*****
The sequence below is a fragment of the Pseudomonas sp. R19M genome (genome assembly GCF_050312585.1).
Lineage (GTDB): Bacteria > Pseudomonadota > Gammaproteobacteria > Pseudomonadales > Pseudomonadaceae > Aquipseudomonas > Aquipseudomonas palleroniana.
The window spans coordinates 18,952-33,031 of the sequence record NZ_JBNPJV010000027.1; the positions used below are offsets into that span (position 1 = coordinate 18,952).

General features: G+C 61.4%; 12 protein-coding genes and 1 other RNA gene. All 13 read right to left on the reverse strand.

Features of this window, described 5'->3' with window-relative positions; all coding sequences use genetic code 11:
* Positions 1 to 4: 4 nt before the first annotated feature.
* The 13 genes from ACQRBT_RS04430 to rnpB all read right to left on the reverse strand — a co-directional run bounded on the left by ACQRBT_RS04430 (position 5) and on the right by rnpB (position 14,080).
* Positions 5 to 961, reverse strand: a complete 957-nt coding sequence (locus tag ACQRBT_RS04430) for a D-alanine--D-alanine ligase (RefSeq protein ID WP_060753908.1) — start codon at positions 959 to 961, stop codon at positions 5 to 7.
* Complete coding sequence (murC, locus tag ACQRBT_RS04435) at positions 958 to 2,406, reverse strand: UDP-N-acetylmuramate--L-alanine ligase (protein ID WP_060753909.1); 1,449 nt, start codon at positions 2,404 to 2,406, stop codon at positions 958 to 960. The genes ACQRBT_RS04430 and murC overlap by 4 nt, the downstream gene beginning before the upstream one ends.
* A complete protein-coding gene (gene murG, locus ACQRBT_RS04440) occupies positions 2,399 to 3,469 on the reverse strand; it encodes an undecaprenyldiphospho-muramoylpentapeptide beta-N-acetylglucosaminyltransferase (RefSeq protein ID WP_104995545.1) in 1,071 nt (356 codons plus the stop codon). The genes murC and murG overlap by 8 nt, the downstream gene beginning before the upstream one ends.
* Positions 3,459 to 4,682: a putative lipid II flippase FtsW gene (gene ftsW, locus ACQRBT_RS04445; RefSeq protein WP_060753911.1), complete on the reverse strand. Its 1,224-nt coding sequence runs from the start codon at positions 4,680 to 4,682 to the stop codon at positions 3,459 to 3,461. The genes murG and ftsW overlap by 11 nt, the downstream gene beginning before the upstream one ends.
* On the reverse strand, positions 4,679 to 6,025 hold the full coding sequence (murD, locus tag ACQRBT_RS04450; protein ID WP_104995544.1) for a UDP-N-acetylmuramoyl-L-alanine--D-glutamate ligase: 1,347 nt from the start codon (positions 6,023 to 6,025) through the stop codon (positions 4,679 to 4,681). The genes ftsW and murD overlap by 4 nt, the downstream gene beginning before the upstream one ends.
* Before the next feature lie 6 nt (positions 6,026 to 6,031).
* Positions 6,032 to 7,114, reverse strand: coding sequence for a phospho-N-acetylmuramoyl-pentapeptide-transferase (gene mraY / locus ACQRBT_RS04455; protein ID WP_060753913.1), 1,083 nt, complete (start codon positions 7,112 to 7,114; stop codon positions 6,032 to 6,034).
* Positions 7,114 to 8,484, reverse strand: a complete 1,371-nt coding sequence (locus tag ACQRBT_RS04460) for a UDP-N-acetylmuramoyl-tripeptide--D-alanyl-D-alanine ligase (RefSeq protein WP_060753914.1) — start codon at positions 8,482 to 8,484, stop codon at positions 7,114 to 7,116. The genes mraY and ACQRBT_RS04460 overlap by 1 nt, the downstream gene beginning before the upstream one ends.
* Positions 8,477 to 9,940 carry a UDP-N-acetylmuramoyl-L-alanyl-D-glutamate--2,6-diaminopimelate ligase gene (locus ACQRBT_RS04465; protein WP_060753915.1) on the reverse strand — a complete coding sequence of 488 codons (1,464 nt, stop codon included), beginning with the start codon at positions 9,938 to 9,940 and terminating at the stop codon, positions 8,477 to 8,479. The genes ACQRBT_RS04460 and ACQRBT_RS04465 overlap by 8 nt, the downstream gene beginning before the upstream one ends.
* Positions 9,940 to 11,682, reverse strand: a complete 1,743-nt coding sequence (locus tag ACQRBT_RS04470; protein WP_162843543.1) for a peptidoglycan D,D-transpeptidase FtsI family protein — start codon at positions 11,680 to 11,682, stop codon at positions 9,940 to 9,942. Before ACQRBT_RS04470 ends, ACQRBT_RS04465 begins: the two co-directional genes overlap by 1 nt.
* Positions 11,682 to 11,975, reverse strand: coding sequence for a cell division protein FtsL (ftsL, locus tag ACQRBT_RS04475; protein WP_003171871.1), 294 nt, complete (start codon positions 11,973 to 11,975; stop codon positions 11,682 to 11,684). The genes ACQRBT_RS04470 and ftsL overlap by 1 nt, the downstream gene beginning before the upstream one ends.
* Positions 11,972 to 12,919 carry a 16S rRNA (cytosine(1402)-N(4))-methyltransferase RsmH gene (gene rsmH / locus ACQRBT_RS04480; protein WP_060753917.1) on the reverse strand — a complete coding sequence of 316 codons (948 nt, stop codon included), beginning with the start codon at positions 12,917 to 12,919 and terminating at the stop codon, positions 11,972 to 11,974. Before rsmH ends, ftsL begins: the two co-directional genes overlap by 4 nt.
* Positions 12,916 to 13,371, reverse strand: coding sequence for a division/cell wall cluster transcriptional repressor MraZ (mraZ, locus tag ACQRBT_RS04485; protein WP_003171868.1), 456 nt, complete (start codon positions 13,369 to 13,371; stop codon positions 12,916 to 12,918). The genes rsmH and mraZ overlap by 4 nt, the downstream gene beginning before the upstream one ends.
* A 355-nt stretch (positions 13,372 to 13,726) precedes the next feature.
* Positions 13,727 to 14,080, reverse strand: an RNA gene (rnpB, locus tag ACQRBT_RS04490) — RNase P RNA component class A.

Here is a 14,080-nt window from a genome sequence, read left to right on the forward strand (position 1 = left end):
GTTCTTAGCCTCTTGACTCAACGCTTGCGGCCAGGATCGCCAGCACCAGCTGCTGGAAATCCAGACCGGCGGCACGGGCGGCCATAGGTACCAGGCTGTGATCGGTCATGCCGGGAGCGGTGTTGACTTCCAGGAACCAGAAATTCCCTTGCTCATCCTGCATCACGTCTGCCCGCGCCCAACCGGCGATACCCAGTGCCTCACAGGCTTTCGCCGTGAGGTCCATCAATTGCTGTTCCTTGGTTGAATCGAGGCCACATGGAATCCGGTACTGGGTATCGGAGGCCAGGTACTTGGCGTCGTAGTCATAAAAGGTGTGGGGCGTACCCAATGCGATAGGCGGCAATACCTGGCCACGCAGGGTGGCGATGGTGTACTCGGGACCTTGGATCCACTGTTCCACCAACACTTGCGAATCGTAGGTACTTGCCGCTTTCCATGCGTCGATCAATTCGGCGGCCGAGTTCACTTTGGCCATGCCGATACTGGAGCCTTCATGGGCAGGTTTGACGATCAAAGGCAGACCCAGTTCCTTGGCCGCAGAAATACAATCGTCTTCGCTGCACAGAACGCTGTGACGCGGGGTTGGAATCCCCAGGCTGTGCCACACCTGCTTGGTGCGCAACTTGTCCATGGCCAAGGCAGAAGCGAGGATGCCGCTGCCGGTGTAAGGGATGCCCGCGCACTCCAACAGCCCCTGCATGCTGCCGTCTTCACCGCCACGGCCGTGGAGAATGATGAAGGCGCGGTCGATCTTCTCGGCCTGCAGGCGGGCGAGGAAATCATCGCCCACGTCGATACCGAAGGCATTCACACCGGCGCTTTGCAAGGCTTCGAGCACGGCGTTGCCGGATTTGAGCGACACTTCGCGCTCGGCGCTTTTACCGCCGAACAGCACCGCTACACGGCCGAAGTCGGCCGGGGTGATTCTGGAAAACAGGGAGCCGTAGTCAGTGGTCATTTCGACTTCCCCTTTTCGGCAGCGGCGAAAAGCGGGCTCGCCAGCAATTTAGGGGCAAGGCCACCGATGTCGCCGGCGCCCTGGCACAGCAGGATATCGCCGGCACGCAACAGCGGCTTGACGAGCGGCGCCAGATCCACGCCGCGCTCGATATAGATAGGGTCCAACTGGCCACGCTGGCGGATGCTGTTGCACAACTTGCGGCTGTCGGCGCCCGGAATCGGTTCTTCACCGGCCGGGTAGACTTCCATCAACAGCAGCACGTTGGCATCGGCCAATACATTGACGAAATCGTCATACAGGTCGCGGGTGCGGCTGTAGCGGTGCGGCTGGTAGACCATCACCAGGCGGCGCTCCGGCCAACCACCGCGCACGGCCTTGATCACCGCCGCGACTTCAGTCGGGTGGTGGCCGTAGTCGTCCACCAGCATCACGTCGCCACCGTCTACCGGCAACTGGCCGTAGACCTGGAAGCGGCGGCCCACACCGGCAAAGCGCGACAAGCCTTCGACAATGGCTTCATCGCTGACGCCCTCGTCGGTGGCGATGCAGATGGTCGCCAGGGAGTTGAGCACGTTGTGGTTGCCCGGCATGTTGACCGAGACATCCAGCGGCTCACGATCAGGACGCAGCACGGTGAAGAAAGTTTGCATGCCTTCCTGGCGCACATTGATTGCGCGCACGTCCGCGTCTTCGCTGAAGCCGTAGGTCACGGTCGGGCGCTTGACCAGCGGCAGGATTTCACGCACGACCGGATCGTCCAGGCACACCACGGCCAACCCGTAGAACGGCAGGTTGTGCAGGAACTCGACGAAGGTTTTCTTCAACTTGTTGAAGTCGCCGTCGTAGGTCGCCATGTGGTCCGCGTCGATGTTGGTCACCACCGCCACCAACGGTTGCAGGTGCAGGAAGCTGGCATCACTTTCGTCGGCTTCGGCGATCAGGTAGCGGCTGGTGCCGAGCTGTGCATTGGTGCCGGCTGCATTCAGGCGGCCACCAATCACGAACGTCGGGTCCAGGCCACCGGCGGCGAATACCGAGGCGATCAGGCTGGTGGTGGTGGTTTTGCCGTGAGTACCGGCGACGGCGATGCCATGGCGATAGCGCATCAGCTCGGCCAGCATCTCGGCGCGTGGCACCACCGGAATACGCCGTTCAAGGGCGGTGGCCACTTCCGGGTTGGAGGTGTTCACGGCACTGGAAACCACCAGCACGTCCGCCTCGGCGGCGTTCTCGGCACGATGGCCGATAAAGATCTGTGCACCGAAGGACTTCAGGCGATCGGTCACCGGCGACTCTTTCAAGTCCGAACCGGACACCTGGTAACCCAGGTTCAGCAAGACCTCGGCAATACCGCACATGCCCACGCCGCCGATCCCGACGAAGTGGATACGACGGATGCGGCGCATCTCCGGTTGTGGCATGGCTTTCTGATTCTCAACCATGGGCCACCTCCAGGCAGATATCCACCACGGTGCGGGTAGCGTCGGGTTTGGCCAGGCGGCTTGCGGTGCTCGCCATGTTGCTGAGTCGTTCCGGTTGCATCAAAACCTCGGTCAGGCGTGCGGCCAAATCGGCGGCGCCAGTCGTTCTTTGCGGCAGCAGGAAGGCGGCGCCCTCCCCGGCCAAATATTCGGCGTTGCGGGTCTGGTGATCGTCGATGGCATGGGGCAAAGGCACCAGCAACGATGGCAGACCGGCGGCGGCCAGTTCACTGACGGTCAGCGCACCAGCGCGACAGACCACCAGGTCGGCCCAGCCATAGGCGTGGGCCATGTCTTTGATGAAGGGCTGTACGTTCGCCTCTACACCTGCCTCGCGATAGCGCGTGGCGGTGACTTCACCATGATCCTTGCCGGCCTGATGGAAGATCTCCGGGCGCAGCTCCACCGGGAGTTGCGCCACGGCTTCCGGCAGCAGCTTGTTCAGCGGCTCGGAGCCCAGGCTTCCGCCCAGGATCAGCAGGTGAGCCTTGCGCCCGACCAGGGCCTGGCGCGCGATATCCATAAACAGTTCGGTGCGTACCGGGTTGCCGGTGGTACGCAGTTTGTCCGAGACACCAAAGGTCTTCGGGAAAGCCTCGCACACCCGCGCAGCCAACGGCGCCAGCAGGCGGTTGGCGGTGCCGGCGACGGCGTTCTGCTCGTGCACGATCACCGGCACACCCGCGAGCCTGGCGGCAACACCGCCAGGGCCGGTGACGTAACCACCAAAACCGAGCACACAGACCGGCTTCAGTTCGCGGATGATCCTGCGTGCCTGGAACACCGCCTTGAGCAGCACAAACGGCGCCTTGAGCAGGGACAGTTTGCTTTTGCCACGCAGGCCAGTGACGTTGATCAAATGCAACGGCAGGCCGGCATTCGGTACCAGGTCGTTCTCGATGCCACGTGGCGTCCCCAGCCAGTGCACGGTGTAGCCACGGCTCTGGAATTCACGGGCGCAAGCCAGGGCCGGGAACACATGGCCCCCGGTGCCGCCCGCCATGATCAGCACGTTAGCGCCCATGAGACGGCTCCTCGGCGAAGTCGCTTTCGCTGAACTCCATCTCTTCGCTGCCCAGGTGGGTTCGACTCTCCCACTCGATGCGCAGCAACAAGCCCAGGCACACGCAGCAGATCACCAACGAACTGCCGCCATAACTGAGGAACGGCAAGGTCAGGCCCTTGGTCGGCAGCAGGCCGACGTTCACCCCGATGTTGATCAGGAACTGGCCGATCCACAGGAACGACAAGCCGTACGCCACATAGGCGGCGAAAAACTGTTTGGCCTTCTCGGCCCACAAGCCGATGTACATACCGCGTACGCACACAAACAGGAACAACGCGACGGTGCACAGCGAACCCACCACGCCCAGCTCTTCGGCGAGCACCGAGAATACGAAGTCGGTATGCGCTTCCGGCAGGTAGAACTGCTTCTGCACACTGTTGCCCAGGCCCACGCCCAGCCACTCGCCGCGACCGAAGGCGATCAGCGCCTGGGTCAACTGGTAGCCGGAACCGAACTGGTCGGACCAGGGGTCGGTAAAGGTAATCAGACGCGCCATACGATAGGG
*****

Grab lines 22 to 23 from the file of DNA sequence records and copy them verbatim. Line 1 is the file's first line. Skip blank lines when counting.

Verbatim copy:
* Positions 13,727 to 14,080, reverse strand: an RNA gene (rnpB, locus tag ACQRBT_RS04490) — RNase P RNA component class A.

Here is a 14,080-nt window from a genome sequence, read left to right on the forward strand (position 1 = left end):